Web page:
Sometime during the course of these three days of slaughter and mayhem, Mahomet II himself entered the city. Going into Hagia Sophia, he offered there a Muslim prayer. From thenceforth, the great cathedral (at the completion of which the Emperor Justinian had cried, “I have outdone you, Solomon!”) would be a Muslim mosque, and Constantinople (called Istanbul by the Turks) became the capital of the Muslim Ottoman empire. The Byzantine, Eastern Roman Empire was no more.
A Lament for Constantinople
The fall of Constantinople in 1453 shocked Christians in the Latin West and Greek East alike. This piece, Lamentatio sanctae matris ecclesiae Constantinopolitanae (Lament of the Holy Mother, the Church of Constantinople) by the French composer Guillaume Dufay (1397-1474) depicts the Church of Constantinople lamenting before God’s throne for the fall of the city.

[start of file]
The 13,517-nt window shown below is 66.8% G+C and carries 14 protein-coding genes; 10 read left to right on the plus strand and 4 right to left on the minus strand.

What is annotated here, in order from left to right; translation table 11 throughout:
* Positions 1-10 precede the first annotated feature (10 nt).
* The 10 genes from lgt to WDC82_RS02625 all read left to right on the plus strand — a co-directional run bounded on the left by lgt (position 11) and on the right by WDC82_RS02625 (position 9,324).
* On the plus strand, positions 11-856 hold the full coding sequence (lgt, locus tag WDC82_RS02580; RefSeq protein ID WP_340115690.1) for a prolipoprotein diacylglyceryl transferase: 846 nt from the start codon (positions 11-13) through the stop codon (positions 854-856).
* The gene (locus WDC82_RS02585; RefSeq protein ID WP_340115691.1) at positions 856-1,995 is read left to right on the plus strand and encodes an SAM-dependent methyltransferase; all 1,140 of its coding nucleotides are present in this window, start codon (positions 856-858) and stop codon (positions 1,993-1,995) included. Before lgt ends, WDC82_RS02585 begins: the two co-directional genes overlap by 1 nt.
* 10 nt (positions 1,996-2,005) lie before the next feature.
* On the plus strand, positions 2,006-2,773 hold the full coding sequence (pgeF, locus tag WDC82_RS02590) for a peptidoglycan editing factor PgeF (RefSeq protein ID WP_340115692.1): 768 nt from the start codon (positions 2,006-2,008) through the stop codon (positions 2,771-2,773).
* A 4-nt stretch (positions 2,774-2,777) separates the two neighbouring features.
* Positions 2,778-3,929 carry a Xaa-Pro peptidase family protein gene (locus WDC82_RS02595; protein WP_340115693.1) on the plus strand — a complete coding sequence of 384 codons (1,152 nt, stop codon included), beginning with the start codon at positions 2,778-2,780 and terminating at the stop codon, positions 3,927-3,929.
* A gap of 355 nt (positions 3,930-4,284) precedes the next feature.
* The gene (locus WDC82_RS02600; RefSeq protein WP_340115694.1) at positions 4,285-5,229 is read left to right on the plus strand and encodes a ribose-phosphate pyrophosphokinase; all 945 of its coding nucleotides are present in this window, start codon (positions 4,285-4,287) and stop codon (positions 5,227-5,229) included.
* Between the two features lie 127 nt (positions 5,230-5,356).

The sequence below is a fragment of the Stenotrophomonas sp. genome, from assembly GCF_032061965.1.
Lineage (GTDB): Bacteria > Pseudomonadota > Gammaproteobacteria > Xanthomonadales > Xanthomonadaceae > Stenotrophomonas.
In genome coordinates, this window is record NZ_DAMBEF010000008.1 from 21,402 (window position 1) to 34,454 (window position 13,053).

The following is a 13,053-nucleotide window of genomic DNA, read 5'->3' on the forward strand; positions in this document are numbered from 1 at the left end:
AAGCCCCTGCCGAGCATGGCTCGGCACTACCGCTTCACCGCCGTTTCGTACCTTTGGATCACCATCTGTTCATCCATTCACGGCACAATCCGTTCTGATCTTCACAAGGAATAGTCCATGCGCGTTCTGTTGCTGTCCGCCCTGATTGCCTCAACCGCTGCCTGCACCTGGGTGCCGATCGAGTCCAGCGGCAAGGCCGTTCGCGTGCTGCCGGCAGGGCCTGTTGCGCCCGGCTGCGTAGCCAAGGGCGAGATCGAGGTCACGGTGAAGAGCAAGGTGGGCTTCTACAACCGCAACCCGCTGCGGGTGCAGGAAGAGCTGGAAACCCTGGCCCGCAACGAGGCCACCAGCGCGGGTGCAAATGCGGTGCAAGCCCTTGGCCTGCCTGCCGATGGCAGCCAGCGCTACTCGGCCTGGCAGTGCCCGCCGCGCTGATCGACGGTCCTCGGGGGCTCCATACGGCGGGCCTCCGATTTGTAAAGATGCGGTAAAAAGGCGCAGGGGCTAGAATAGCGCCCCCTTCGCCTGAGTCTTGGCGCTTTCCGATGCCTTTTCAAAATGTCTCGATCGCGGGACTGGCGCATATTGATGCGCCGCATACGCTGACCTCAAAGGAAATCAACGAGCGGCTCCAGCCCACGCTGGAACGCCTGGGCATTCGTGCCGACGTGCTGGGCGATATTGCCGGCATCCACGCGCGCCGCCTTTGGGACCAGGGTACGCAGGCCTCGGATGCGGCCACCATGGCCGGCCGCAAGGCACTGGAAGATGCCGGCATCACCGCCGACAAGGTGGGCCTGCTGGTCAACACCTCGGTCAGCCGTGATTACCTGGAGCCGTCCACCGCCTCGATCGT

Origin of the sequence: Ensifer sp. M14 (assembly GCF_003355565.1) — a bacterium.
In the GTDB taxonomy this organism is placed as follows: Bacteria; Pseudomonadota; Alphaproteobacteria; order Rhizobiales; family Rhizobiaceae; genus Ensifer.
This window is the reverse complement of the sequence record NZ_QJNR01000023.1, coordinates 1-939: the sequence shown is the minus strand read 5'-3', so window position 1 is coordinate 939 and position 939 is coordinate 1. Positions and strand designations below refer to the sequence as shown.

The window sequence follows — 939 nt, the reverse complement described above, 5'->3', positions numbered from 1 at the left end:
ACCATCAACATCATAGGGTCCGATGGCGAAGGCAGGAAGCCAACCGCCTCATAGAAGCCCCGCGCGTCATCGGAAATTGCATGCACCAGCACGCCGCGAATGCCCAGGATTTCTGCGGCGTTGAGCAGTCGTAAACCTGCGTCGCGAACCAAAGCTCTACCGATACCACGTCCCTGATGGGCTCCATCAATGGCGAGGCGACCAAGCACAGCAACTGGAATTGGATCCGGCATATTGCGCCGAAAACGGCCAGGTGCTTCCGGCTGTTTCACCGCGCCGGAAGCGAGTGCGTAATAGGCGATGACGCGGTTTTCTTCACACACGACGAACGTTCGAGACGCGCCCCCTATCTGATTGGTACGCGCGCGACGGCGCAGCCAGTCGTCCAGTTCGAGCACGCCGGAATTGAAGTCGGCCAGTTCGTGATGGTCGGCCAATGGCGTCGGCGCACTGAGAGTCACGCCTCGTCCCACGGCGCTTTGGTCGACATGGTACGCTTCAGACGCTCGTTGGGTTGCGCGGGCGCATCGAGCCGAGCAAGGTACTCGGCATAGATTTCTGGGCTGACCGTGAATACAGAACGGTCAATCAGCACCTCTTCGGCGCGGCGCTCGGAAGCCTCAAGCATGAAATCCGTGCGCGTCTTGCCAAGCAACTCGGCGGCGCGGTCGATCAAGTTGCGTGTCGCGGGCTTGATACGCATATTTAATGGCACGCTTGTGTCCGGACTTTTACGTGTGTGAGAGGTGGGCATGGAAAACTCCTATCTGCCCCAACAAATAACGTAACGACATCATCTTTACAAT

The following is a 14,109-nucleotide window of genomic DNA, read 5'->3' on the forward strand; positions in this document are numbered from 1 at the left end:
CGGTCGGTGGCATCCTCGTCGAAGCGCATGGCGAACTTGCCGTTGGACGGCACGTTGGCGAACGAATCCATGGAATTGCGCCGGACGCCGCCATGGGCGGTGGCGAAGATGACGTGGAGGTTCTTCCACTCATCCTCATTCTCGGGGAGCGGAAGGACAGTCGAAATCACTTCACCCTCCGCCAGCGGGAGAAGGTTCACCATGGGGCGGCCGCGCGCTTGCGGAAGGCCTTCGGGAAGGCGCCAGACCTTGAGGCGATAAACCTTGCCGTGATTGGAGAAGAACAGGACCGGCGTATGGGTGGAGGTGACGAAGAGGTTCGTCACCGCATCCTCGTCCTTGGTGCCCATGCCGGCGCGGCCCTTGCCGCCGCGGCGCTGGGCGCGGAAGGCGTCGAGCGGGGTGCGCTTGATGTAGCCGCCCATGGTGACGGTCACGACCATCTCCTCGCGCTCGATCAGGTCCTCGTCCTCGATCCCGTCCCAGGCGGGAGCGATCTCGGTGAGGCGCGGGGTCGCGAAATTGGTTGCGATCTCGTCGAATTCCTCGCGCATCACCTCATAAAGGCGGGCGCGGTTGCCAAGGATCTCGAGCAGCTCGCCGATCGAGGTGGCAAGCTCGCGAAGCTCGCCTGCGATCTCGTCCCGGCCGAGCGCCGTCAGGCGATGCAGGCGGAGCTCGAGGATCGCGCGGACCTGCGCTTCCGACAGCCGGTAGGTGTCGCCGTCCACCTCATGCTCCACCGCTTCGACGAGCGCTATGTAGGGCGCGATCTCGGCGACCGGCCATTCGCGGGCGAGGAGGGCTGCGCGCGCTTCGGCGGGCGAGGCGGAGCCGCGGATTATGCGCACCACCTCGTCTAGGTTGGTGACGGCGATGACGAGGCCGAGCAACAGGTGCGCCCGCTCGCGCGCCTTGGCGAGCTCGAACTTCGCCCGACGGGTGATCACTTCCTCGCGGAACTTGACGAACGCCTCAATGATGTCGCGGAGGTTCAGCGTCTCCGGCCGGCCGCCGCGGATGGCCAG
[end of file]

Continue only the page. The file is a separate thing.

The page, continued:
What are your children or grandchildren learning in their classroom history or social studies textbooks? Will they grow up to understand that they too, as Catholics, have a role in history…or will they grow up thinking history doesn’t include any significant Catholic contributions (such as, hospitals, schools, universities, to name a few)? On the other hand, Catholic Textbook Project history textbooks are now used in Catholic schools in more than 100 dioceses and highly praised by even secular university award-winning professors. Learn more>